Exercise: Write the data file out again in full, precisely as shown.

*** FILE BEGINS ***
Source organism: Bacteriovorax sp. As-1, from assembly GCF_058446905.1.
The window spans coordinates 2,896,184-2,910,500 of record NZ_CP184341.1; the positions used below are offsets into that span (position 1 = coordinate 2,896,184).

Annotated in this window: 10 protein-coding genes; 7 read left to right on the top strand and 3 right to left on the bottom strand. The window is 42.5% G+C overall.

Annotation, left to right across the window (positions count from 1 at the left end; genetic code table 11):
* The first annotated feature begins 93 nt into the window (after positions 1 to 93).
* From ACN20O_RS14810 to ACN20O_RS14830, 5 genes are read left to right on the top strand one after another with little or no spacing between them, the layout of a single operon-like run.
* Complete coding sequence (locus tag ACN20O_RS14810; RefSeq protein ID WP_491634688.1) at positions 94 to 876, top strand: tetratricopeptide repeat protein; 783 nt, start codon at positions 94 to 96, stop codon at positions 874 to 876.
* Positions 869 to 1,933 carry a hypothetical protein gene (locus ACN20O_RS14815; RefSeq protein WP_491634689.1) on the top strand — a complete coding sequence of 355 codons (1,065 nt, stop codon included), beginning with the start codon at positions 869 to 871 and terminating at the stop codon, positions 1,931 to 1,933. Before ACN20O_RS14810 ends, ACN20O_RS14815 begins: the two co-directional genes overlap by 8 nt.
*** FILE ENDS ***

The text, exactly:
Source organism: Bacteriovorax sp. As-1, from assembly GCF_058446905.1.
The window spans coordinates 2,896,184-2,910,500 of record NZ_CP184341.1; the positions used below are offsets into that span (position 1 = coordinate 2,896,184).

Annotated in this window: 10 protein-coding genes; 7 read left to right on the top strand and 3 right to left on the bottom strand. The window is 42.5% G+C overall.

Annotation, left to right across the window (positions count from 1 at the left end; genetic code table 11):
* The first annotated feature begins 93 nt into the window (after positions 1 to 93).
* From ACN20O_RS14810 to ACN20O_RS14830, 5 genes are read left to right on the top strand one after another with little or no spacing between them, the layout of a single operon-like run.
* Complete coding sequence (locus tag ACN20O_RS14810; RefSeq protein ID WP_491634688.1) at positions 94 to 876, top strand: tetratricopeptide repeat protein; 783 nt, start codon at positions 94 to 96, stop codon at positions 874 to 876.
* Positions 869 to 1,933 carry a hypothetical protein gene (locus ACN20O_RS14815; RefSeq protein WP_491634689.1) on the top strand — a complete coding sequence of 355 codons (1,065 nt, stop codon included), beginning with the start codon at positions 869 to 871 and terminating at the stop codon, positions 1,931 to 1,933. Before ACN20O_RS14810 ends, ACN20O_RS14815 begins: the two co-directional genes overlap by 8 nt.